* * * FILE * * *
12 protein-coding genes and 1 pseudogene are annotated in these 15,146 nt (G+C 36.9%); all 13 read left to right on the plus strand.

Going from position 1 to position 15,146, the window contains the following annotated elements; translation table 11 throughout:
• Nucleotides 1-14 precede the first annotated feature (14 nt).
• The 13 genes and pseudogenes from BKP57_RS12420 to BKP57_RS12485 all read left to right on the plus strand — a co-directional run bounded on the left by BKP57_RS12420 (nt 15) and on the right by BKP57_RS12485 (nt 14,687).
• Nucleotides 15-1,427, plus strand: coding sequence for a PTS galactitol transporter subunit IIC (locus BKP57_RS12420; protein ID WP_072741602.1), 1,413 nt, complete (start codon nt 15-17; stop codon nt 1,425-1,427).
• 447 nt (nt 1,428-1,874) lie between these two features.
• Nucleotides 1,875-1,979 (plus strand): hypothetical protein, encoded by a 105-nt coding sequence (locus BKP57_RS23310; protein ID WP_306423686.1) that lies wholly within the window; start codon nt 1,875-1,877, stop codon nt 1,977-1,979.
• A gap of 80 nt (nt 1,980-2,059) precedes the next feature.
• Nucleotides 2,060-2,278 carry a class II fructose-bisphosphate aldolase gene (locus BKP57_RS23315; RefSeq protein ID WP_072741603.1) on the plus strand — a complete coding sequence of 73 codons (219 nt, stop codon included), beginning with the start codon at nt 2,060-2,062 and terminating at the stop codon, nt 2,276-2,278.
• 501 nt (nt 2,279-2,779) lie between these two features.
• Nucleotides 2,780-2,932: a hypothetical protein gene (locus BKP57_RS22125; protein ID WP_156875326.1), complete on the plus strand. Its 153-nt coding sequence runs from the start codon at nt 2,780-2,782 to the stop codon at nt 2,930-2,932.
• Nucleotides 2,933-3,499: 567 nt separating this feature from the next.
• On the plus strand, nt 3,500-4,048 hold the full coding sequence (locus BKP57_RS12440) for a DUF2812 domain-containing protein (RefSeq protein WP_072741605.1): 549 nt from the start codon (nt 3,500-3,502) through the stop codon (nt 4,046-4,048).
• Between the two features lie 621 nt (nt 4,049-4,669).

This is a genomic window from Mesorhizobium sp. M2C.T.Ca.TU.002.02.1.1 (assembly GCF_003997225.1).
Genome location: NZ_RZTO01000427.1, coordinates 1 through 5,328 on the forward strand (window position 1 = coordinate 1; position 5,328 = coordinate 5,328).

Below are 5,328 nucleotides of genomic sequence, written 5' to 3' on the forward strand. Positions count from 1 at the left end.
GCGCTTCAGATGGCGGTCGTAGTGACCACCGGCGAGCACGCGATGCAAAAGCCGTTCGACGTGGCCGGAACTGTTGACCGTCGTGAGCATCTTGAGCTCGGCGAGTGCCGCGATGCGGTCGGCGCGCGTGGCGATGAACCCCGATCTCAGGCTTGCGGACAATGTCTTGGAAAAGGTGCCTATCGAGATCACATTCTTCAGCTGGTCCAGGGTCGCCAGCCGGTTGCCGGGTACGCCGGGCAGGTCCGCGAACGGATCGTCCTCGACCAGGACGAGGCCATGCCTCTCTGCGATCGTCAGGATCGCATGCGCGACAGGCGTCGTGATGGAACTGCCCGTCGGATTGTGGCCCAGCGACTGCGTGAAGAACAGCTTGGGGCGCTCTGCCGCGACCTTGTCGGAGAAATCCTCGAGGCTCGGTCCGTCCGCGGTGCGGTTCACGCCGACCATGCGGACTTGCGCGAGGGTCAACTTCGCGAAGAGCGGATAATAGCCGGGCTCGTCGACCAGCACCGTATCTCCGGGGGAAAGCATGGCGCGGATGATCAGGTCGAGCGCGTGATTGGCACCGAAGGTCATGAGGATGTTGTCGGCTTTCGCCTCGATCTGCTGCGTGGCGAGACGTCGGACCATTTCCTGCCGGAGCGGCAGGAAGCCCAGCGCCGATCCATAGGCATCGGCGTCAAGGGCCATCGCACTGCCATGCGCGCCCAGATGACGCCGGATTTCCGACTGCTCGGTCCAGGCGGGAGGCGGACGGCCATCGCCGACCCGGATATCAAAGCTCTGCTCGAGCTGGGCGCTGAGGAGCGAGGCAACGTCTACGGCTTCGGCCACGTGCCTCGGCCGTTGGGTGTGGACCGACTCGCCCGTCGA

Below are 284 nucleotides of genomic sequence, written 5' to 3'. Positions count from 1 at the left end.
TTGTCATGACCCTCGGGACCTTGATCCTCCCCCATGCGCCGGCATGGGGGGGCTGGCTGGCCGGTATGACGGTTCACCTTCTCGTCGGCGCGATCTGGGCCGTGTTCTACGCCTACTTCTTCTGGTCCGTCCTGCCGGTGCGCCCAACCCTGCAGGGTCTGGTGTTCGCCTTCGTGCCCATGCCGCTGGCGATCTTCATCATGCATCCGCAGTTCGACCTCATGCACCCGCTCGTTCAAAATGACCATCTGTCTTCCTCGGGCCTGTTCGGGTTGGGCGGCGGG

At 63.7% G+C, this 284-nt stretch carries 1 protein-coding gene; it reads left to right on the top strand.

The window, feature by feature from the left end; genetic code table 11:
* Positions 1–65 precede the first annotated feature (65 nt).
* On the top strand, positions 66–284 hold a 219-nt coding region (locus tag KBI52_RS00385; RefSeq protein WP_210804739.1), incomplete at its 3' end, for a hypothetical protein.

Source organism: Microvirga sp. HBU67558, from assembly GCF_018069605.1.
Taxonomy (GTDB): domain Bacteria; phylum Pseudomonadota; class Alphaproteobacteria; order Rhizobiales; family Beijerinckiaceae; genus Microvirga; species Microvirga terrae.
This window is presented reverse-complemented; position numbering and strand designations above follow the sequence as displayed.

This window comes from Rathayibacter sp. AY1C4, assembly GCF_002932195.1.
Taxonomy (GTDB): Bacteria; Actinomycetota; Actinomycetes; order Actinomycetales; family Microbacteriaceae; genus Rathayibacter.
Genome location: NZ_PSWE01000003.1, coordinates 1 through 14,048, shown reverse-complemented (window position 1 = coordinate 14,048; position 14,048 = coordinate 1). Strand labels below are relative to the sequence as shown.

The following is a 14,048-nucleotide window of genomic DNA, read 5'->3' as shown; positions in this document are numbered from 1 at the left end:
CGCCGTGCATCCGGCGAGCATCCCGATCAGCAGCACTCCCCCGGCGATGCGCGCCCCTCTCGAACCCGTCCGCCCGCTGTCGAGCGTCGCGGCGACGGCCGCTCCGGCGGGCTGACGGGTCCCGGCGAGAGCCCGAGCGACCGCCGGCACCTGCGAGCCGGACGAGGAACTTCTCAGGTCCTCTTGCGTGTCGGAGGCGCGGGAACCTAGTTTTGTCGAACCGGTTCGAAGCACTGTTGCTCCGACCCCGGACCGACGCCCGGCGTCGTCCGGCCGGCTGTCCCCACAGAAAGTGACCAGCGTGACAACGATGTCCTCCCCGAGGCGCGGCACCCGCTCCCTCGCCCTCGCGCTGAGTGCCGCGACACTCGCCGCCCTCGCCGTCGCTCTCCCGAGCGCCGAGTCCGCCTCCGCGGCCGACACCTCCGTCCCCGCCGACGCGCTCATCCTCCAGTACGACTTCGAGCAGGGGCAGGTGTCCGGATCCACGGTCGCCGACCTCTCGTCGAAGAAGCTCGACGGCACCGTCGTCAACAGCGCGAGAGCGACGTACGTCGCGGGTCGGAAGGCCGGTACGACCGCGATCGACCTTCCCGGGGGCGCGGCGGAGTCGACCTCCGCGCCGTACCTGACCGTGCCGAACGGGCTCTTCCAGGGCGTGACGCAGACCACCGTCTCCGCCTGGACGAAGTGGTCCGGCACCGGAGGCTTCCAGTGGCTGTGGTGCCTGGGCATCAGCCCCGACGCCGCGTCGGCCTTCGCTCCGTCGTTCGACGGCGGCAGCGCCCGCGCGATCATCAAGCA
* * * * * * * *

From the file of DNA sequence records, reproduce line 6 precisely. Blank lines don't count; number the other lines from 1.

• 447 nt (nt 1,428-1,874) lie between these two features.